Yuki Yamamoto’s Paintings

Kentaro Ichihara (Art Critic) / 2017
1. Post Richter Paintings
Is there anything to discuss about painting after Gerhard Richter?
I do not mean to irresponsibly spread the idea that it is the end of painting since the emergence of Richter. Even though Richter is a major obstacle to overcome in contemporary painting, neither would I want to cynically turn my back and say that no artist would ever be able to exceed Richter’s achievement.
However, since Richter, not a single postmodern painter(*1) from a younger generation has taken a step ahead in the direction he pointed. I cannot help feeling that all of these painters, especially who emerged after the 1990s and had potential to do it, either turned back or digressed.
Witnessing such historical moments in painting with our own eyes, it would not be such a pointless thing to defend how much a genius Richter is. If one was to acknowledge that there are such geniuses as Leonardo da Vinci and Rembrandt in the history of painting, it makes sense to conclude that we also have geniuses in contemporary time. He is indeed a painter by profession, but how can one individual take painting to such a level of maturity despite having restrictions of the time? The only artists who can unsparingly present the bounds of possibility are those so-called geniuses(*2). One of the incomparable geniuses is Gerhard Richter. Of course, his sincere and consistent response to the question of what painting can do after a long period of strenuous attempts in figurative and abstract painting during the course of history has all been crystallised in his work.
I am not trying to say that there cannot be a genuine painting after Richter by praising him in the way that I do. Nevertheless, time moves forward (to the unknown future). Considering Eugène Delacroix emerged at the dawn of the modern after Goya, who lived at the end of the classical era, it isn’t strange at all that there would be someone, who would open up new horizons after Richter.
I can think of some artists, who could be the candidates. For example: Victor Man, who produces figurative paintings; Wade Guyton, whose works in abstract paintings; Gedi Sybony, whose paintings are somewhere between figurative and abstract. I would say it would take sometime before we see whether they would actually get that far.
Regardless, there might not be much potential left for painting as a paradigm of artististic representation whether in the style, method or content since painting has had such a long history. If this were the case, there would be no novelty in painting other than the ones that have already been done before, and even if they would still try to paint, under such circumstances, I imagine they would just reaffirm what they had already been ruminating in agony about painting? If it has to be this way, I don’t mind. Reminiscing painting with nostalgia is also a respectable thing to do, because it means that we are mourning the passing of paintings (even though, mourning lasts only for a limited time). This is as if the postmodern, which Richter essentially pioneered, starts referring to the styles and contents of painting from the past history without shame like a premeditated crime, declaring that not having anything new is the new thing. It seems as though it has accomplished, in other words, the time when there is nothing left to refer to from the historical archive (if this is not called the end, what is?) seems to have come to reality now in the 21st century.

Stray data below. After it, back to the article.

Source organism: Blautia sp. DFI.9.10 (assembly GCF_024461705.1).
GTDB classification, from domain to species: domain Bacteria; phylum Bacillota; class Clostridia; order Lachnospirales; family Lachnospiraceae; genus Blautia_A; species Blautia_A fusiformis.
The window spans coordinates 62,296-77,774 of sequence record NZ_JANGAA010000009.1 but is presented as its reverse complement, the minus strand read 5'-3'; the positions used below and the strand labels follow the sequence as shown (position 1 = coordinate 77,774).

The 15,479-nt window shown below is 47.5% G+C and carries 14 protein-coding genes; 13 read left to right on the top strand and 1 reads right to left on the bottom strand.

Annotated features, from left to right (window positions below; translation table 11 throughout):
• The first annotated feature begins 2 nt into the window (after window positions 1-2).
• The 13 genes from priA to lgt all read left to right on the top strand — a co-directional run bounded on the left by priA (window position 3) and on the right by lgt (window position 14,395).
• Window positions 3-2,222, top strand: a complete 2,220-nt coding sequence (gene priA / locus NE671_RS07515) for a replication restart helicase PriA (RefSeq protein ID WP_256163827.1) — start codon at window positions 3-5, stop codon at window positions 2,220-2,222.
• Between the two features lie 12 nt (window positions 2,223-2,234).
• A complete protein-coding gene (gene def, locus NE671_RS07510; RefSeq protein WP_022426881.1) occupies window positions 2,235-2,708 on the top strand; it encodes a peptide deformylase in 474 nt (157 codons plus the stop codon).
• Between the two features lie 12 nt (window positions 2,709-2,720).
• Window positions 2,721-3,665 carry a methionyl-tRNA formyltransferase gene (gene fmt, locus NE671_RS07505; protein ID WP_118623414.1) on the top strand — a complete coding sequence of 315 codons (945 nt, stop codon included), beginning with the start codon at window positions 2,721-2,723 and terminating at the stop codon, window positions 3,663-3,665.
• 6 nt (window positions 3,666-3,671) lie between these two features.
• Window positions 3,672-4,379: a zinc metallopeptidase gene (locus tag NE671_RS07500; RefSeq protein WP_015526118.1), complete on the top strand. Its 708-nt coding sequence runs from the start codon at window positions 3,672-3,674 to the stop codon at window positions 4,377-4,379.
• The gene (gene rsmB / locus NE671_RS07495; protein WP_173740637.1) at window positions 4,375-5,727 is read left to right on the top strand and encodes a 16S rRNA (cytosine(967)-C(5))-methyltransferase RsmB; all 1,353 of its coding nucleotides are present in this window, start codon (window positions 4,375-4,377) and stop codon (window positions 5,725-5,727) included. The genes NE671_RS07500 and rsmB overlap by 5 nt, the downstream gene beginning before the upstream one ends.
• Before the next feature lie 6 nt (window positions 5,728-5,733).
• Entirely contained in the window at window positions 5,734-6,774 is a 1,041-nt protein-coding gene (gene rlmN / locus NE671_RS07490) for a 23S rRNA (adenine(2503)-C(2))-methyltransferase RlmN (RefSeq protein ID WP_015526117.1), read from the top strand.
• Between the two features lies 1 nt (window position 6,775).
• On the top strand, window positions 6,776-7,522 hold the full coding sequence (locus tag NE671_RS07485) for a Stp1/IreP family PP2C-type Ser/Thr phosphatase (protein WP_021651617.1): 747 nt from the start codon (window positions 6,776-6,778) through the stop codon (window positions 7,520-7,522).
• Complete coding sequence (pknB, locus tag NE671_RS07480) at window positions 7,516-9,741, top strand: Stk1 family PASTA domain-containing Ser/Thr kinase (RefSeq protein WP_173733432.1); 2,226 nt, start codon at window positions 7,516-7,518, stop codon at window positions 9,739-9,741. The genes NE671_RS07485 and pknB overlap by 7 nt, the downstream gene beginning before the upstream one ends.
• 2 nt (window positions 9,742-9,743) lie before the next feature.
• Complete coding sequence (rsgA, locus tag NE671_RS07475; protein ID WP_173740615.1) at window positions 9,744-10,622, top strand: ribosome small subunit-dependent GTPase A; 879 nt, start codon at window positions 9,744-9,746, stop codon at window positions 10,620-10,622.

2. Painting as Realism Theory
When analysing Yuki Yamamoto’s paintings, there is the question about image, which is also fundamental to Richter’s expression. But for now, I would like to briefly explain the characteristics of Yamamoto’s paintings, drawing on the Realism theory(*3), which is the latest of the influential theoretical current.
If we consider a referent (painting, in this case) not as a phenomenon, but as a referent in realism that is not of naïve realism, it is assumed that, in the realism theory, you would have to pay attention to the existence itself and not as a term of correlation (agency) of consciousness.
First of all, Yamamoto’s paintings consist of circles as fundamental elements, which are represented according to a simple but clear set of rules. It doesn’t matter what kind of rules they are. It’s not because they are meaningless, but rather, they are set to serve important hidden functions in viewing the works. These would guide the viewers to the cleverly laid out structure where they wouldn’t be conscious of any of them. In fact, these rules absolutely make the representations reality, but there is a chance that the viewers might not be conscious of them.
Naturally, if the painter informed viewers about the system in which the works are generated, they can make sense of how the works are formed. As a matter of course, viewers understand that the structure is real. Thus, the viewers aren’t nonconscious of the referent. There is no point in forcing the viewer’s perception nonconscious as neither is there any point in forcing them conscious. At the same time, the referent wouldn’t be completely outside the viewers’ consciousness. If it were out of consciousness, it just would neither contribute to the act of viewing of the painting nor be recognised as a consisting element of the representation.   
Therefore, Yamamoto’s representation with circles of various sizes and colour tones as the fundamental elements of the composition is perceived in the margins of consciousness, or, in other words, it is perceived not clearly but vaguely because of the effects of the actual relationship (according to the rules) of elements. Moreover, if you extend the linkage further, although the rules Yamamoto has set might no longer be valid, it will probably go beyond the viewers’ consciousness completely.
There is a system that generates this, and to explain furthermore, the structure isn’t that of structuralism whether it is in consciousness or nonconsciousness, but because there is a ‘structure’ that is generated by the rules that are beyond the structure, the viewers can certainly perceive the work. This means that Yamamoto’s work is beyond the realm that is clearly perceived by the viewers. The viewers would not understand what is expressed if they neglect to really see the latent structure. Considering that as precondition, what he needs to do is bring what he expresses to the consciousness. If my realist interpretation of Yamamoto’s paintings was relevant, what he expresses in his work would transcend consciousness. Not limited to the phenomenal aspect of painting, it would extend retroactively from the middle of the consciousness that captures the phenomenon, through the darkish margin, and then to the darkness that is external (outside the ‘structure’).